- Robert the Bruce
- Directed by Richard Gray
- Written by Eric Belgau and Angus Macfadyen
- Starring Angus Macfadyen, Anna Hutchison and Jared Harris
- Classification N/A; 124 minutes
The new historical drama Robert the Bruce arrives as a curious set of twin propositions. The first: Would you like an unofficial sequel to Braveheart that again stars Angus Macfadyen as the Scottish freedom fighter Robert the Bruce ... but is wholly absent of Mel Gibson’s William Wallace, not to mention everything else (scope, cast, gore, budget) that made Gibson’s 1995 Oscar winner so memorable? No, you say? All right. Well, how about this second offer: Would you like a different, thriftier, chaster version of David Mackenzie’s 2018 historical epic Outlaw King, which also focused on the post-Wallace legacy of Robert the Bruce, but had the good fortune to star charismatic leading man Chris Pine, featured a much-discussed glimpse of Pine’s penis and was financed by the deep pockets of Netflix? No to that one, too, huh?
Well, then I have nothing good to tell you and neither does Robert the Bruce director Richard Gray. It’s a shame because Gray must have felt extraordinarily, blindly passionate about Robert’s struggles in 14th century Scotland – so much so that he failed to realize that anyone even mildly interested in the historical figure would have already seen more skilled, and more generously financed, productions.
Or perhaps the blame for this misbegotten drama should be placed on the shoulders of Macfadyen. By starring, co-writing and producing a film that resurrects the meatiest role of his career – now a quarter-century in the rear view – the Glasgow actor has crafted a too-obvious vanity project. And a rather boring one at that.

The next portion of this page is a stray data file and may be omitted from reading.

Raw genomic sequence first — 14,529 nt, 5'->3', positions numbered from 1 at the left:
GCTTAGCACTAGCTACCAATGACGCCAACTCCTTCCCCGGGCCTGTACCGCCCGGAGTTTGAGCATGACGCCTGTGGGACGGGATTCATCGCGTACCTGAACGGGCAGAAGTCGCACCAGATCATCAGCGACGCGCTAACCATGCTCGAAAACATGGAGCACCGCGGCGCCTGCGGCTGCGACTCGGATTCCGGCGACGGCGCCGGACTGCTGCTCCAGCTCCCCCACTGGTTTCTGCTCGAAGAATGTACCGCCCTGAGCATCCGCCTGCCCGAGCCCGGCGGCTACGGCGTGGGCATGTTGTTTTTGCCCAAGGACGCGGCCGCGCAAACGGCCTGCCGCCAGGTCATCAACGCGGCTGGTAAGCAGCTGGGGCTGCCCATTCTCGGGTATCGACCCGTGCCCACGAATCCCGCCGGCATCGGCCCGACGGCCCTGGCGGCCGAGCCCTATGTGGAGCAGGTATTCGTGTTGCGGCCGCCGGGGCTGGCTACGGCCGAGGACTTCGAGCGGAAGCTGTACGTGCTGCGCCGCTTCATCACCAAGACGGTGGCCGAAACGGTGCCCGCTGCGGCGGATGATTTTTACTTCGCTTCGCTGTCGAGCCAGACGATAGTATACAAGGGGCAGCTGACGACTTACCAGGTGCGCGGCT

Instead of chronicling and/or dissecting Robert’s decades-long journey to fight for what he believes in, and placing that in Scotland’s cultural and political context, Gray and Macfadyen spend most of their film plunking a sullen, near-silent Robert down on a farm with a beautiful widow (Anna Hutchison) and some cute kids, where he learns some valuable life lessons before going on his merry way to make history.
It is certainly a different approach than the ones Gibson or Mackenzie took with their films, so points for that. But different storytelling methods don’t automatically translate to good or even meagerly interesting ones. And for Gray to film the thing in Montana (!) with a host of poorly accented American actors (!!), and pretend that Macfadyen has barely aged a day since we last saw his Robert in Braveheart (!!!), quadruples down on the production’s misguided decision-making.
Unless you are a direct descendant of Robert the Bruce, or perhaps part of the Macfadyen clan, you’re better off letting this particular version of history get lost in the sands of time.
Robert the Bruce is available digitally on demand starting April 24
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